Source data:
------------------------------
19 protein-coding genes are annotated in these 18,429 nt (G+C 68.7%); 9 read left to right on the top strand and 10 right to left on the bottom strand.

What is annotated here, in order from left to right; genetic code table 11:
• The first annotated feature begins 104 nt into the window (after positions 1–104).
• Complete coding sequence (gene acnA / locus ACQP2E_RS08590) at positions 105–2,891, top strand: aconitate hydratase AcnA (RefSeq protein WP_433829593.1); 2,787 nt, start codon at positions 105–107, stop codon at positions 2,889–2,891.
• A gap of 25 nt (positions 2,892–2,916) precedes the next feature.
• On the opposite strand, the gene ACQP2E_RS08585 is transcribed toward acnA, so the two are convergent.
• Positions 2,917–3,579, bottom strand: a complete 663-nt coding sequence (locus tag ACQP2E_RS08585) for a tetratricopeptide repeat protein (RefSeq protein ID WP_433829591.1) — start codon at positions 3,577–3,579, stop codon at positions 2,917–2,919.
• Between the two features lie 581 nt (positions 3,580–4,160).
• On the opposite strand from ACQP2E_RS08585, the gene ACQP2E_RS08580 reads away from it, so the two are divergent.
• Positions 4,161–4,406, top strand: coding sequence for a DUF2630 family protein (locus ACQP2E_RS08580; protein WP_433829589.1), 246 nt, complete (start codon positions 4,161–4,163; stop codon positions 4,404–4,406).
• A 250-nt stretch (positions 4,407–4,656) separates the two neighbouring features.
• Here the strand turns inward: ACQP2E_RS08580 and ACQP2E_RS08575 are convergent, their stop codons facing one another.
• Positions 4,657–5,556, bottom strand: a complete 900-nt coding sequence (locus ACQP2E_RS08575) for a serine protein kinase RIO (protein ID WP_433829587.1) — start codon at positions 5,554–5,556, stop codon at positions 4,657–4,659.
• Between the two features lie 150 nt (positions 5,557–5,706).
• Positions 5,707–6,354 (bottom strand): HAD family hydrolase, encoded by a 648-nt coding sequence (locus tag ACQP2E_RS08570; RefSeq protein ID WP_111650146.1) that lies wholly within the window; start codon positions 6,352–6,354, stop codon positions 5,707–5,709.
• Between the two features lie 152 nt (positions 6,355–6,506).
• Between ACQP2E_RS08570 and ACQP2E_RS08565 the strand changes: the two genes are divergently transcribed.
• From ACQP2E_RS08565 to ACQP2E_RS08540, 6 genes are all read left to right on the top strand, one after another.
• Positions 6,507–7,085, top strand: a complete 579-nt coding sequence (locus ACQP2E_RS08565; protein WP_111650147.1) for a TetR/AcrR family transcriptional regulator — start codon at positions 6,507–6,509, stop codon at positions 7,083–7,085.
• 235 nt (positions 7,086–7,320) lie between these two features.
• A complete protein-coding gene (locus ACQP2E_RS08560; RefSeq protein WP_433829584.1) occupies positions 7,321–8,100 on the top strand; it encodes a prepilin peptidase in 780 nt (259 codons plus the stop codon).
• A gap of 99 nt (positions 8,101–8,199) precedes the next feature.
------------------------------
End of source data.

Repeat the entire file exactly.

19 protein-coding genes are annotated in these 18,429 nt (G+C 68.7%); 9 read left to right on the top strand and 10 right to left on the bottom strand.

What is annotated here, in order from left to right; genetic code table 11:
• The first annotated feature begins 104 nt into the window (after positions 1–104).
• Complete coding sequence (gene acnA / locus ACQP2E_RS08590) at positions 105–2,891, top strand: aconitate hydratase AcnA (RefSeq protein WP_433829593.1); 2,787 nt, start codon at positions 105–107, stop codon at positions 2,889–2,891.
• A gap of 25 nt (positions 2,892–2,916) precedes the next feature.
• On the opposite strand, the gene ACQP2E_RS08585 is transcribed toward acnA, so the two are convergent.
• Positions 2,917–3,579, bottom strand: a complete 663-nt coding sequence (locus tag ACQP2E_RS08585) for a tetratricopeptide repeat protein (RefSeq protein ID WP_433829591.1) — start codon at positions 3,577–3,579, stop codon at positions 2,917–2,919.
• Between the two features lie 581 nt (positions 3,580–4,160).
• On the opposite strand from ACQP2E_RS08585, the gene ACQP2E_RS08580 reads away from it, so the two are divergent.
• Positions 4,161–4,406, top strand: coding sequence for a DUF2630 family protein (locus ACQP2E_RS08580; protein WP_433829589.1), 246 nt, complete (start codon positions 4,161–4,163; stop codon positions 4,404–4,406).
• A 250-nt stretch (positions 4,407–4,656) separates the two neighbouring features.
• Here the strand turns inward: ACQP2E_RS08580 and ACQP2E_RS08575 are convergent, their stop codons facing one another.
• Positions 4,657–5,556, bottom strand: a complete 900-nt coding sequence (locus ACQP2E_RS08575) for a serine protein kinase RIO (protein ID WP_433829587.1) — start codon at positions 5,554–5,556, stop codon at positions 4,657–4,659.
• Between the two features lie 150 nt (positions 5,557–5,706).
• Positions 5,707–6,354 (bottom strand): HAD family hydrolase, encoded by a 648-nt coding sequence (locus tag ACQP2E_RS08570; RefSeq protein ID WP_111650146.1) that lies wholly within the window; start codon positions 6,352–6,354, stop codon positions 5,707–5,709.
• Between the two features lie 152 nt (positions 6,355–6,506).
• Between ACQP2E_RS08570 and ACQP2E_RS08565 the strand changes: the two genes are divergently transcribed.
• From ACQP2E_RS08565 to ACQP2E_RS08540, 6 genes are all read left to right on the top strand, one after another.
• Positions 6,507–7,085, top strand: a complete 579-nt coding sequence (locus ACQP2E_RS08565; protein WP_111650147.1) for a TetR/AcrR family transcriptional regulator — start codon at positions 6,507–6,509, stop codon at positions 7,083–7,085.
• 235 nt (positions 7,086–7,320) lie between these two features.
• A complete protein-coding gene (locus ACQP2E_RS08560; RefSeq protein WP_433829584.1) occupies positions 7,321–8,100 on the top strand; it encodes a prepilin peptidase in 780 nt (259 codons plus the stop codon).
• A gap of 99 nt (positions 8,101–8,199) precedes the next feature.